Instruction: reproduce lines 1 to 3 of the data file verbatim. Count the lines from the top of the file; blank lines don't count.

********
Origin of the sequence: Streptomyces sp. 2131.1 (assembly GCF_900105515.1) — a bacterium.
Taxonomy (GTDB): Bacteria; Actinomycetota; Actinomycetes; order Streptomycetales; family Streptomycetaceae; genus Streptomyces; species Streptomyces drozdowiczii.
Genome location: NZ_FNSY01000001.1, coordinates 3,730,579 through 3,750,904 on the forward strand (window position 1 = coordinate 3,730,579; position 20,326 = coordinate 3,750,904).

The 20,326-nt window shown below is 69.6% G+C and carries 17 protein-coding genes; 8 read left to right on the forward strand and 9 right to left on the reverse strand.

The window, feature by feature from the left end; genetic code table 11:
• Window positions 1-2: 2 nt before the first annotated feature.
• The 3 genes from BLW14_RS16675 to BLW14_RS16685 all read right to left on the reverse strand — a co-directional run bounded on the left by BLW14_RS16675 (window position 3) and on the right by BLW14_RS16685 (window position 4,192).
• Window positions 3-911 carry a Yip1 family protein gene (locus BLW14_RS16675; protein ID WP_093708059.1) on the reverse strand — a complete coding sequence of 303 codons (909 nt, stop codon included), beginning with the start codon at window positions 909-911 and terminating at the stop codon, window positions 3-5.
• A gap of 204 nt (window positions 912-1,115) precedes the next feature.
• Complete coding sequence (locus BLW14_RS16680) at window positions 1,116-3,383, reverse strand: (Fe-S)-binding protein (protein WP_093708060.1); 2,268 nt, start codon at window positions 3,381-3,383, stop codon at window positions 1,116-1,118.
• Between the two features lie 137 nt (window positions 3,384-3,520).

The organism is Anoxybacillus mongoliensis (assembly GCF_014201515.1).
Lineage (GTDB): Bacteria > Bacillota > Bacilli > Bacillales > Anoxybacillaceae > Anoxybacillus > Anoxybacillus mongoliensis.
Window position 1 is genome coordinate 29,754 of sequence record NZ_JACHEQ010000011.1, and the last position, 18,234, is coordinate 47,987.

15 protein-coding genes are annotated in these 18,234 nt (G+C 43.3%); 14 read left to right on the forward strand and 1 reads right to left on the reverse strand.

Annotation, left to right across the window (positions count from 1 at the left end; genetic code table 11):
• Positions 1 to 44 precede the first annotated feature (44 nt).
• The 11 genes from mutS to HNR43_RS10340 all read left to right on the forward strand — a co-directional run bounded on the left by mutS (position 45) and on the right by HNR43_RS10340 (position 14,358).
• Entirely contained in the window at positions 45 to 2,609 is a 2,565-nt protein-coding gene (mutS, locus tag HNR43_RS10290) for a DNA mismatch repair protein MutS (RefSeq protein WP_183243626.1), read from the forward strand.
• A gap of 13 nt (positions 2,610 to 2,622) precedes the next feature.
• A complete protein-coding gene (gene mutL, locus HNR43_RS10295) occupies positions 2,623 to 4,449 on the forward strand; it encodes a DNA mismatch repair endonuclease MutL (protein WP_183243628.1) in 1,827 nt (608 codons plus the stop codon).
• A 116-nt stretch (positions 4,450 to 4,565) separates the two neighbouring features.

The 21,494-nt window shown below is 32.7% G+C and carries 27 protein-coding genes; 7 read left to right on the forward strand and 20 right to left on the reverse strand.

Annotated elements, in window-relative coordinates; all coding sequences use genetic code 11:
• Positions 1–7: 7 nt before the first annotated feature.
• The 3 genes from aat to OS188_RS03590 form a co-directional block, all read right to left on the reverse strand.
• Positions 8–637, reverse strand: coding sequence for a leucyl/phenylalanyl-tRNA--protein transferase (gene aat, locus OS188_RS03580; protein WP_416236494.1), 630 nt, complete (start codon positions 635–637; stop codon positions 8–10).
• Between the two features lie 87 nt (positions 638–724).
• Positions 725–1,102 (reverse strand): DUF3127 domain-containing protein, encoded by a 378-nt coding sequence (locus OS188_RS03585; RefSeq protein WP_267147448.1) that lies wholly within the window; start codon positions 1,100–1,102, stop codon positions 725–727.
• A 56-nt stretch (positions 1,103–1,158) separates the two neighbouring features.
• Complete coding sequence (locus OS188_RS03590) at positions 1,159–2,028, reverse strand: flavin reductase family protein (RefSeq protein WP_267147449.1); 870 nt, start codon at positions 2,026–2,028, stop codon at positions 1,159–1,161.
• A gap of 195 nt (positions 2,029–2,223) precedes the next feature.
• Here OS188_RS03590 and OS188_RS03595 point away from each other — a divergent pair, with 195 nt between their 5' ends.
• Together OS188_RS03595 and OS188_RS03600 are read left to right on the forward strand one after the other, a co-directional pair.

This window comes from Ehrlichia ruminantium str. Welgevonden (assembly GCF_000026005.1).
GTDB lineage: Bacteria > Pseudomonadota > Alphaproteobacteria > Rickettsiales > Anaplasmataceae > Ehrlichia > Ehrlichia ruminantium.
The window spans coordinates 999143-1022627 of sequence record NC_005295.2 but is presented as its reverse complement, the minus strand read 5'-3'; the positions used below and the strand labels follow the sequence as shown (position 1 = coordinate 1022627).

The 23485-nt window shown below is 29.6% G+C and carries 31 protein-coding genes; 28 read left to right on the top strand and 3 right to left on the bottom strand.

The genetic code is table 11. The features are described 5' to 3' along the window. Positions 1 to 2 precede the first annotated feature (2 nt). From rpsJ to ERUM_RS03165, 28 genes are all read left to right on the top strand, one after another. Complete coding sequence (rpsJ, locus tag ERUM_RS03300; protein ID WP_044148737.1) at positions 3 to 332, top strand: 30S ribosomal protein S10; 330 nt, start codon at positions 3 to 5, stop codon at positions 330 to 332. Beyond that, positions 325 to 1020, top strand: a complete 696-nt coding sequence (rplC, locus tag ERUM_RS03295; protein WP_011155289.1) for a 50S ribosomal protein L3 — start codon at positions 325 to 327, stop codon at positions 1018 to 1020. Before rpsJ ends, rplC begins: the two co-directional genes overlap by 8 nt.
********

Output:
Origin of the sequence: Streptomyces sp. 2131.1 (assembly GCF_900105515.1) — a bacterium.
Taxonomy (GTDB): Bacteria; Actinomycetota; Actinomycetes; order Streptomycetales; family Streptomycetaceae; genus Streptomyces; species Streptomyces drozdowiczii.
Genome location: NZ_FNSY01000001.1, coordinates 3,730,579 through 3,750,904 on the forward strand (window position 1 = coordinate 3,730,579; position 20,326 = coordinate 3,750,904).